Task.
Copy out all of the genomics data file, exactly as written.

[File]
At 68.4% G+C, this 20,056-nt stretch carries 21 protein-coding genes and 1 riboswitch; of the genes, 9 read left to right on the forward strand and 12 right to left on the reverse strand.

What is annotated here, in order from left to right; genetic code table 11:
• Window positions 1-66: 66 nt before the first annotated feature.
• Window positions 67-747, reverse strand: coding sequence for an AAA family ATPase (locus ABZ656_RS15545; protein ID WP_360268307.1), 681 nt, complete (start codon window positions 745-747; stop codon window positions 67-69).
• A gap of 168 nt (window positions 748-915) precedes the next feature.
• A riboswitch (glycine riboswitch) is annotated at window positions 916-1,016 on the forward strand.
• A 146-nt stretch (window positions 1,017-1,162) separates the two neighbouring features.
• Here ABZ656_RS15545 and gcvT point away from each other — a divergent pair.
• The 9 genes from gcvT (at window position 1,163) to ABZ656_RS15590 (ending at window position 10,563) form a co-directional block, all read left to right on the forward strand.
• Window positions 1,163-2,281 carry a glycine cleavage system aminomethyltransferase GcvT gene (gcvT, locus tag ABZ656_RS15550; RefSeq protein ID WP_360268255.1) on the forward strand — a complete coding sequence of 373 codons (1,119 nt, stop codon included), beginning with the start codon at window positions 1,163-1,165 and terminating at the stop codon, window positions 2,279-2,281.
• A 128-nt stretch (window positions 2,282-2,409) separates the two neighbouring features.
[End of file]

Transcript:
At 68.4% G+C, this 20,056-nt stretch carries 21 protein-coding genes and 1 riboswitch; of the genes, 9 read left to right on the forward strand and 12 right to left on the reverse strand.

What is annotated here, in order from left to right; genetic code table 11:
• Window positions 1-66: 66 nt before the first annotated feature.
• Window positions 67-747, reverse strand: coding sequence for an AAA family ATPase (locus ABZ656_RS15545; protein ID WP_360268307.1), 681 nt, complete (start codon window positions 745-747; stop codon window positions 67-69).
• A gap of 168 nt (window positions 748-915) precedes the next feature.
• A riboswitch (glycine riboswitch) is annotated at window positions 916-1,016 on the forward strand.
• A 146-nt stretch (window positions 1,017-1,162) separates the two neighbouring features.
• Here ABZ656_RS15545 and gcvT point away from each other — a divergent pair.
• The 9 genes from gcvT (at window position 1,163) to ABZ656_RS15590 (ending at window position 10,563) form a co-directional block, all read left to right on the forward strand.
• Window positions 1,163-2,281 carry a glycine cleavage system aminomethyltransferase GcvT gene (gcvT, locus tag ABZ656_RS15550; RefSeq protein ID WP_360268255.1) on the forward strand — a complete coding sequence of 373 codons (1,119 nt, stop codon included), beginning with the start codon at window positions 1,163-1,165 and terminating at the stop codon, window positions 2,279-2,281.
• A 128-nt stretch (window positions 2,282-2,409) separates the two neighbouring features.